After more than 250 miles cycling on the road and seven Open Championship courses played in just over three days, ‘The Iron Golfer’ is forging ahead on the #TheGreatBritishOpenChallenge.
Committed PGA Pro Luke Willett now needs the backing of golf-lovers everywhere who understand the benefits of supporting the next generation of young players and helping national charity the Golf Foundation through this unique fundraising effort.
As Luke cycled onto the ferry late this afternoon at Stranraer (Monday 21st) for Northern Ireland to play Royal Portrush, he left Scotland after playing seven of the 14 Open Championship venues as part of his 10-day, 830-mile cycling #TheGreatBritishOpenChallenge to raise funds for the Golf Foundation – putting his body on the line to support this charity that changes the lives of young people by introducing them to golf.
After striking his opening tee shot just after dawn at Carnoustie Golf Links on Friday, Luke cycled to St Andrews and with just his four golf clubs (wood, long iron, wedge and putter) shot 73 on the Old Course before enduring a “nightmarish” 60 miles of cycling in torrential rain, flooded roads and heavy traffic to Edinburgh.
"Each time a car flew past me it was like having a bathtub of cold water thrown over me!” said Willett.
Arriving at midnight, Luke poured water out of his shoes before getting up again at 5.30am to ride to play Muirfield and Royal Musselburgh on Saturday. Finally, better weather reached him on Sunday as he played Royal Troon and Prestwick before completing his Scottish odyssey today in sunshine at Trump Turnberry.
After Royal Portrush on Tuesday it will be over to England to play the six English Open venues finishing at Royal St George’s on Sunday October 27th.
"I have never experienced anything like the conditions I did on Friday night; it was incredibly difficult and a huge mental challenge after two full rounds of golf in the cold and wet," said Willett.
"The cycling has been very tough but the pleasure of playing these wonderful Open Championship courses has been immense; this is the golf of dreams for any player. The reception from the golf clubs, their staffs, the Scottish golfers and non golfers has been really staggering and humbling.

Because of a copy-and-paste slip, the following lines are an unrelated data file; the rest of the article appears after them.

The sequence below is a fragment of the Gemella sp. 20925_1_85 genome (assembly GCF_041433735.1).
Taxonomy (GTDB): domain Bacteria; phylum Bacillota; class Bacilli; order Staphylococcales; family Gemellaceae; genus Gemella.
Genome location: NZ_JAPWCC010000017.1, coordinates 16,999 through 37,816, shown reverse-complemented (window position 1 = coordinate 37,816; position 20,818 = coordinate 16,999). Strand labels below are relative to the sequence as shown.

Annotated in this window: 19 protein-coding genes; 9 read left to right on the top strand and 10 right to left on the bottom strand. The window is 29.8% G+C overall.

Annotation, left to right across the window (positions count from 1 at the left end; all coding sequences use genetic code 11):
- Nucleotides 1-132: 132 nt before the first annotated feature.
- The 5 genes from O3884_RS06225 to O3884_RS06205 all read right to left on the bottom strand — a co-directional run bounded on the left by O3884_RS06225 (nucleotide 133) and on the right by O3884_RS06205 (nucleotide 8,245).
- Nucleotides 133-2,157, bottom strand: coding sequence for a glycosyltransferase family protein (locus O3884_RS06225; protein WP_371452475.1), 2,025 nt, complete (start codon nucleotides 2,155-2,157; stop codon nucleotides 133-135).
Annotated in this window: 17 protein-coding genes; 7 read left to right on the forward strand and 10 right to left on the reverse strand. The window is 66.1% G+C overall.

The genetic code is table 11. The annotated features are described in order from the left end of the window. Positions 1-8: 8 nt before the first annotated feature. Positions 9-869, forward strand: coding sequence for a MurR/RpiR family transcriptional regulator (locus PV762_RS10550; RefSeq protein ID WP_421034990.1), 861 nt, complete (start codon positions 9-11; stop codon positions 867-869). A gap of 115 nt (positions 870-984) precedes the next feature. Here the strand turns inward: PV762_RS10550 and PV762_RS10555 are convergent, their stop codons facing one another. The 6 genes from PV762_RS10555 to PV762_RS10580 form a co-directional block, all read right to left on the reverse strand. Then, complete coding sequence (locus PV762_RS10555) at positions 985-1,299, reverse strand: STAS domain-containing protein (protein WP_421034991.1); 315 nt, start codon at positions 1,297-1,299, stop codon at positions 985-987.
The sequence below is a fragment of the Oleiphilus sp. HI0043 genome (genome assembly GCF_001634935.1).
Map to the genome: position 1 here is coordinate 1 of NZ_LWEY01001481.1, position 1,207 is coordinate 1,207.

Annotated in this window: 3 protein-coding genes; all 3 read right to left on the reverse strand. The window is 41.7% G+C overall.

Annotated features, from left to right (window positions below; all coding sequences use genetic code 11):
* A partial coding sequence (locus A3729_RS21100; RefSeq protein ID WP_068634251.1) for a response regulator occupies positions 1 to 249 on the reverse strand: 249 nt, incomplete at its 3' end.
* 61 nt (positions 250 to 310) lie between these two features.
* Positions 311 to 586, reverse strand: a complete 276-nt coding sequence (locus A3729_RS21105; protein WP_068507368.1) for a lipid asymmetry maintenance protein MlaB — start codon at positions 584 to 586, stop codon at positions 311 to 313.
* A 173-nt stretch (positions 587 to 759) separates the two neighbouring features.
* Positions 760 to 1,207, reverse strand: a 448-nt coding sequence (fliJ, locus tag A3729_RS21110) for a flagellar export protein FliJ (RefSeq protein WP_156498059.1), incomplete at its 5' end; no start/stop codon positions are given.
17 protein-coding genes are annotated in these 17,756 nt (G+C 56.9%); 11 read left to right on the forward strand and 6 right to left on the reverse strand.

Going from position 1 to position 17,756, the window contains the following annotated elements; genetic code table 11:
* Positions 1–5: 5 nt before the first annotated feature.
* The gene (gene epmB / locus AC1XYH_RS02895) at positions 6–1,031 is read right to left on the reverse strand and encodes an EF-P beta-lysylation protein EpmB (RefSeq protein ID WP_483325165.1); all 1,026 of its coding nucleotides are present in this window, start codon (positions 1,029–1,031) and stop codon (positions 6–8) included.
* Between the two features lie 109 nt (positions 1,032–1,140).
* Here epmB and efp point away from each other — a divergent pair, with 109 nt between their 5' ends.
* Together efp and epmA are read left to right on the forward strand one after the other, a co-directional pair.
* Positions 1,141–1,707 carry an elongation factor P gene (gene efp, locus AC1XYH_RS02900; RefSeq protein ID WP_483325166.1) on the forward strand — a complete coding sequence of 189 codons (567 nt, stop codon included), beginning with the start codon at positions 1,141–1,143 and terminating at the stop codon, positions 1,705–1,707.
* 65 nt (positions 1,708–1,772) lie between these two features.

"I feel everyone has been right behind me and they all understand the idea of inspiring a new generation of young players by showing that life is an adventure, just as golf is.
"Golf isn’t all about the number on the scorecard and that’s why I wanted to team up with the Golf Foundation and raise funds for them in this way."
All funds raised by #TheGreatBritishOpenChallenge will go directly to helping more young people from all backgrounds to Start, Learn and Stay in the sport.
The Golf Foundation reaches 500,000 boys and girls each year, creating a player pathway from school sport to the golf club environment and regular coaching with PGA professionals.
The charity wants to encourage young people to keep playing and keep developing the skills for life that the game teaches them.
Vanessa Bell, Head of Fundraising for the charity, said: "The whole Golf Foundation team has been hugely impressed with Luke’s spirit, energy, sense of humour and courage on this amazing journey.
"Our team works all year round to make a genuine difference to a great many young people through golf.
"We are a charity and hope Luke’s adventure can now inspire golf-lovers up and down the UK to put something back into the game for the next generation.
"We will be hugely grateful for any donations large or small in the days ahead; donating the equivalent of the price of a golf ball would be a brilliant gesture in itself."